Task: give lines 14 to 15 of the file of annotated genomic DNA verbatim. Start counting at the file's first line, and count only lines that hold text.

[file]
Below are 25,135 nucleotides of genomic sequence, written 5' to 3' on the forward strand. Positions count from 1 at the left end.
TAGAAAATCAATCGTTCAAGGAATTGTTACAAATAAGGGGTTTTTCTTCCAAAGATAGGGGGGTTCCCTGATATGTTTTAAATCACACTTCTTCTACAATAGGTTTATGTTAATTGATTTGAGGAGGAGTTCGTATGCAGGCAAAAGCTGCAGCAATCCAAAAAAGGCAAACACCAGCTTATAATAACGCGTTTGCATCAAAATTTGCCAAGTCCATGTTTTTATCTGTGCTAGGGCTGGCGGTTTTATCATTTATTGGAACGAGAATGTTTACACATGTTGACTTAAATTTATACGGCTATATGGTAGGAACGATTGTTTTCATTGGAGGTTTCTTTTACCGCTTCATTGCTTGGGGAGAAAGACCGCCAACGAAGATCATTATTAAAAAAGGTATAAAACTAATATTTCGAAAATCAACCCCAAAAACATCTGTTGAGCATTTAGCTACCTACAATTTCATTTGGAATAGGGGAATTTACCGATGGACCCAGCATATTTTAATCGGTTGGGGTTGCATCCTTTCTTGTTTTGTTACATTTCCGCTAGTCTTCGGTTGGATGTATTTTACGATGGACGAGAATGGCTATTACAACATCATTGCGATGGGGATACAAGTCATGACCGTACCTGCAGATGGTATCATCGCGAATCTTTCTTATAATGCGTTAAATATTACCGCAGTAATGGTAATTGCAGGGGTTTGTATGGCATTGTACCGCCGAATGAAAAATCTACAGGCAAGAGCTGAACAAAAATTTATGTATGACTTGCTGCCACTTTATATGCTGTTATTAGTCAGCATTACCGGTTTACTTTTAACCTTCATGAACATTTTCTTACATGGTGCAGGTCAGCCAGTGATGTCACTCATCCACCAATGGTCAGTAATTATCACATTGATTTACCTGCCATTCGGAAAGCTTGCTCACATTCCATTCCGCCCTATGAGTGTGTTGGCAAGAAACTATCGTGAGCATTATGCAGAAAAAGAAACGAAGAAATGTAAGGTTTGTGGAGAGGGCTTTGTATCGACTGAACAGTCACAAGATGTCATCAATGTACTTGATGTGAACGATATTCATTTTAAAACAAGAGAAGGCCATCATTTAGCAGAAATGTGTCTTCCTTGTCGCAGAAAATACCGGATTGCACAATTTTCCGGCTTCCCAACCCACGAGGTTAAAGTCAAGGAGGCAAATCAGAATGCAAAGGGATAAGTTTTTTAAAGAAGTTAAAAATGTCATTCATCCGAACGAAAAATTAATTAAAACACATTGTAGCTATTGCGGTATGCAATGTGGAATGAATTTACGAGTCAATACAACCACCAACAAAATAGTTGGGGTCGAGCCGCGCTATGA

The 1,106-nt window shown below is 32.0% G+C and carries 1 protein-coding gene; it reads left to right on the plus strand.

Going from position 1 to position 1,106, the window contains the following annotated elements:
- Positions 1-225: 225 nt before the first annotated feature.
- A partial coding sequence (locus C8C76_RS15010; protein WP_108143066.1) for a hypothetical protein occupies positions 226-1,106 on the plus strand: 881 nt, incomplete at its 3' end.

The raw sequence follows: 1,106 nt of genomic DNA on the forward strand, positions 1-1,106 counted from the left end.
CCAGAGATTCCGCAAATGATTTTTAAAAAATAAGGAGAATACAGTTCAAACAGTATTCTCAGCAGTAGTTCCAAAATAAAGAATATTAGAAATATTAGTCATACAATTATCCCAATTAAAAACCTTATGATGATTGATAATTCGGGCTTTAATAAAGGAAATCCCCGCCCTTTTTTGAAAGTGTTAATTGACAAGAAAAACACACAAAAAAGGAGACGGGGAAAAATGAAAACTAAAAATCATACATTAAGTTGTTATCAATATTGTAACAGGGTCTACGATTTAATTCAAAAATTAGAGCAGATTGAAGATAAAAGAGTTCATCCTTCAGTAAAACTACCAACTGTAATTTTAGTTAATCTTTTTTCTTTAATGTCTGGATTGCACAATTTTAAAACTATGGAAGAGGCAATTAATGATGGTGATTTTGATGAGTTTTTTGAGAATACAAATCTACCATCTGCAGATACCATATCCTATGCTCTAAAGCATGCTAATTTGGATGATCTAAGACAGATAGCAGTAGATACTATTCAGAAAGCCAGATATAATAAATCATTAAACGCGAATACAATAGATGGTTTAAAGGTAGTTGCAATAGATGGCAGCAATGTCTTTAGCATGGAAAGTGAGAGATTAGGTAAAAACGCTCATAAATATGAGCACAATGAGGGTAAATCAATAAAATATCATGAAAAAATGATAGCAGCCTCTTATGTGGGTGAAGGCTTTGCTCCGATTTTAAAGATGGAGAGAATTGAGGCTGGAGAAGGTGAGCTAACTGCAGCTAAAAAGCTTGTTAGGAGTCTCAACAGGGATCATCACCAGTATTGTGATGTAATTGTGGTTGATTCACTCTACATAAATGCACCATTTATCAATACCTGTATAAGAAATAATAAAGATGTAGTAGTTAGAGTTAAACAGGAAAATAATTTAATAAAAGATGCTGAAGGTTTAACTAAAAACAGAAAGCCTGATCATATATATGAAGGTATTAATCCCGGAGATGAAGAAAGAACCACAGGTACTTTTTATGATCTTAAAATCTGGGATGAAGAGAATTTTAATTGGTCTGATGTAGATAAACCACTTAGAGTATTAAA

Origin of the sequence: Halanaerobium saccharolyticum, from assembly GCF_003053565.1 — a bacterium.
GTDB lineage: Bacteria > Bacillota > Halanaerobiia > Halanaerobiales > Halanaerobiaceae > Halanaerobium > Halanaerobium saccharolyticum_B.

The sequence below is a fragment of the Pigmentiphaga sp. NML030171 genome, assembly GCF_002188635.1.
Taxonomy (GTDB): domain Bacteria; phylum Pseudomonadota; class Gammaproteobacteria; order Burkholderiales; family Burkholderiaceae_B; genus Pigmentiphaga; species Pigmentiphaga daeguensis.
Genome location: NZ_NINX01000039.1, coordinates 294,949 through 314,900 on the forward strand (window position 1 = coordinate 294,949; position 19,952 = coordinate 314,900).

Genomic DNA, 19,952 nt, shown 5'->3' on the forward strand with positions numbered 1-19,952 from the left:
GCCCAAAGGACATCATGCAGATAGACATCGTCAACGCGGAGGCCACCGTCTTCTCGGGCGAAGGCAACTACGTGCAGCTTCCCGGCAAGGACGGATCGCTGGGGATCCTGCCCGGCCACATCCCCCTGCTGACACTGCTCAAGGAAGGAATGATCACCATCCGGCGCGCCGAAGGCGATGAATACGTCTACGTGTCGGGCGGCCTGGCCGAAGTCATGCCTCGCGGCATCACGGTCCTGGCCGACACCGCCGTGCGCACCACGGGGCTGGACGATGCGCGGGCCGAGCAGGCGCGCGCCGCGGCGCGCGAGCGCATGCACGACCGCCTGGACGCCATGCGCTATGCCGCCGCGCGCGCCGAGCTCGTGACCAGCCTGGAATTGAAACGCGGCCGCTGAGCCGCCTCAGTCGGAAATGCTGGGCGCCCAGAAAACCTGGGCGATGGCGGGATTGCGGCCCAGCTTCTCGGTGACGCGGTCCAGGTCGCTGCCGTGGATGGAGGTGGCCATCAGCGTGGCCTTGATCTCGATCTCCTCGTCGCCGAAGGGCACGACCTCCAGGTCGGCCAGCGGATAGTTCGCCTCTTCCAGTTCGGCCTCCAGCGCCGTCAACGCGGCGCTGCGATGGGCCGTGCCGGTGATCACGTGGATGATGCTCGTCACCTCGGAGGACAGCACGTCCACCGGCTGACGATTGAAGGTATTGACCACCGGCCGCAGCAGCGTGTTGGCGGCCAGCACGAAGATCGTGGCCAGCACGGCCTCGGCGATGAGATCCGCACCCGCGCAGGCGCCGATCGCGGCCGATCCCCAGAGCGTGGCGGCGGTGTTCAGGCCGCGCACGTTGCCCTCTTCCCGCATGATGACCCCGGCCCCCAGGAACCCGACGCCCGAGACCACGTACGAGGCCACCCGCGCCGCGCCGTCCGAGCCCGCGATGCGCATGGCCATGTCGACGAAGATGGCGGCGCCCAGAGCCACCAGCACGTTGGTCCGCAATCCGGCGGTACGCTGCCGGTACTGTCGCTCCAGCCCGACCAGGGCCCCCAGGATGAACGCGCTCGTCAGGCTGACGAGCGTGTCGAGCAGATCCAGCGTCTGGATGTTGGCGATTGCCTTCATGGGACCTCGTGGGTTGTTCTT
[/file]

Genomic DNA, 19,952 nt, shown 5'->3' on the forward strand with positions numbered 1-19,952 from the left:
GCCCAAAGGACATCATGCAGATAGACATCGTCAACGCGGAGGCCACCGTCTTCTCGGGCGAAGGCAACTACGTGCAGCTTCCCGGCAAGGACGGATCGCTGGGGATCCTGCCCGGCCACATCCCCCTGCTGACACTGCTCAAGGAAGGAATGATCACCATCCGGCGCGCCGAAGGCGATGAATACGTCTACGTGTCGGGCGGCCTGGCCGAAGTCATGCCTCGCGGCATCACGGTCCTGGCCGACACCGCCGTGCGCACCACGGGGCTGGACGATGCGCGGGCCGAGCAGGCGCGCGCCGCGGCGCGCGAGCGCATGCACGACCGCCTGGACGCCATGCGCTATGCCGCCGCGCGCGCCGAGCTCGTGACCAGCCTGGAATTGAAACGCGGCCGCTGAGCCGCCTCAGTCGGAAATGCTGGGCGCCCAGAAAACCTGGGCGATGGCGGGATTGCGGCCCAGCTTCTCGGTGACGCGGTCCAGGTCGCTGCCGTGGATGGAGGTGGCCATCAGCGTGGCCTTGATCTCGATCTCCTCGTCGCCGAAGGGCACGACCTCCAGGTCGGCCAGCGGATAGTTCGCCTCTTCCAGTTCGGCCTCCAGCGCCGTCAACGCGGCGCTGCGATGGGCCGTGCCGGTGATCACGTGGATGATGCTCGTCACCTCGGAGGACAGCACGTCCACCGGCTGACGATTGAAGGTATTGACCACCGGCCGCAGCAGCGTGTTGGCGGCCAGCACGAAGATCGTGGCCAGCACGGCCTCGGCGATGAGATCCGCACCCGCGCAGGCGCCGATCGCGGCCGATCCCCAGAGCGTGGCGGCGGTGTTCAGGCCGCGCACGTTGCCCTCTTCCCGCATGATGACCCCGGCCCCCAGGAACCCGACGCCCGAGACCACGTACGAGGCCACCCGCGCCGCGCCGTCCGAGCCCGCGATGCGCATGGCCATGTCGACGAAGATGGCGGCGCCCAGAGCCACCAGCACGTTGGTCCGCAATCCGGCGGTACGCTGCCGGTACTGTCGCTCCAGCCCGACCAGGGCCCCCAGGATGAACGCGCTCGTCAGGCTGACGAGCGTGTCGAGCAGATCCAGCGTCTGGATGTTGGCGATTGCCTTCATGGGACCTCGTGGGTTGTTCTT